The Western was almost dead when Kevin Costner made Open Range in 2003, but then, so was Costner’s career.
The Dances With Wolves star hadn’t had a hit in years, but he’d had plenty of flops, including The Postman and 3,000 Miles to Graceland. His approach to Open Range seemed low-key, almost apologetic, taking second-billing to co-star Robert Duvall and downplaying his own role in the film. If his name had become toxic to most audiences, then it seemed he was trying to sneak this one in on them.
He needn’t have worried. With Open Range, he’d finally made a good film again, one of his best. It has all the pleasures of the classic Western (as well as a few of its minor irritations), is beautiful to look at, and offers exemplary performances. It didn’t do all that well, and apparently failed to resurrect his directing career, but there’s not a thing I dislike about it.
Costner has always preferred a rather ambling pace, which can be fine in an adventure film like Dances but was one of the fatal flaws ofThe Postman and that other Western of his, Wyatt Earp. (We do like to feel we are getting somewhere.) Open Range has that ambling pace, but here it’s in the service of a good story, and we get caught up in the lives and personalities of the characters. One thing this isn’t, and that is The Postman.
Costner plays an aging, retired gunfighter named Charlie Waite, a subordinate (almost a disciple) to Boss Spearman, a crusty old cattleman played by Duvall. Together, they ride across the American southwest, feeding their cattle for “free” on any open land they find. They are free spirits, answering to no man, so it irks them when a cattle baron (Michael Gambon) tries imposing his will on their “free-grazing.” The baron kills one of their friends (as well as the team’s dog), injures another, and tries intimidating Boss and Charlie. This is a bad mistake, as the film goes on to describe in a leisurely yet entertaining fashion.
Costner, who was never interested in following cinematic trends, directs his story as if it were a novel, allowing scenes to play out at their own pace. Duvall is allowed to create an intriguing character in Boss (even if he does feel a little too close to Gus McCrae in “Lonesome Dove”). Costner’s Charlie is the most interesting character in the film, a rugged individualist, competent cowboy, and cold-blooded killer whose Civil War experiences gave him a touch of PTSD. He gets a scene where he talks about his childhood and the war, and it’s probably the best acting Costner has done in a film.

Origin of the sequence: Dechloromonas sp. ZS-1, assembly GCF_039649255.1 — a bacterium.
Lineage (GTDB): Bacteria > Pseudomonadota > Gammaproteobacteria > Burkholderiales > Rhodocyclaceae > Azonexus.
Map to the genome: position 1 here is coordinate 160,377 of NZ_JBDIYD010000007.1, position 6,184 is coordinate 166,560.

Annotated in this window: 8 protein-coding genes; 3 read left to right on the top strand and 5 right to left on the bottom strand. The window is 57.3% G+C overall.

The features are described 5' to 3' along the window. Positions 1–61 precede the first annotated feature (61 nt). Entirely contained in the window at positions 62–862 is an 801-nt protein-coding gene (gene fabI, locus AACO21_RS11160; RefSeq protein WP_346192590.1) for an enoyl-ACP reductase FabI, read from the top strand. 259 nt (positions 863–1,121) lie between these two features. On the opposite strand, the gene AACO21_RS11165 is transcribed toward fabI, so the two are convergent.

There are plenty of traditional Western elements: the small town on the windswept prairie, the drenching rains, the crowded cafes, the horses, the extras, the hitching posts, the barns, the corrupt lawmen, and lines like, “Let’s rustle up some grub.” Yet Costner is utterly sincere in his approach, framing each shot like a painting and upping the tension when necessary. The film is most definitely a Western, yet like all Costner films, if you wanted to call it an action-adventure movie, go right ahead.
The whole thing builds up to a classic Western staple: the shootout. It is incredible. Costner proves his mettle as a director of action scenes, using fast cuts and some unrealistically lethal weapons (12 shots on a 6-shooter?) to explode the film into violence. The battle does seem to go on, but Costner keeps it moving, developing his characters even as many of them are getting blown away. I like the whole movie, but the gun battle is the reason to see it.
What doesn’t work? Well, I’d say Annette Bening’s character. She’s clearly in the film simply to provide a feminine touch, and it’s no surprise that she and Charlie fall for each other. Yet Costner handles her scenes well enough, and as always, she gives a warmly glowing performance. I might also accuse Costner of his trademarked corniness, as in the death of the dog, and the swelling orchestral music over some shots. But why quibble? (And who doesn’t hate dog killers?)
Even if he stopped acting, there was no reason for Costner to stop directing. Two out of three ain’t bad. Had he directed a few more after Open Range, The Postman might have been viewed as an anomaly, or been forgotten altogether. (God knows, other directors have made bombs.) Who knows? Maybe we’ll see another Costner film someday. I hope it’s as good as this one.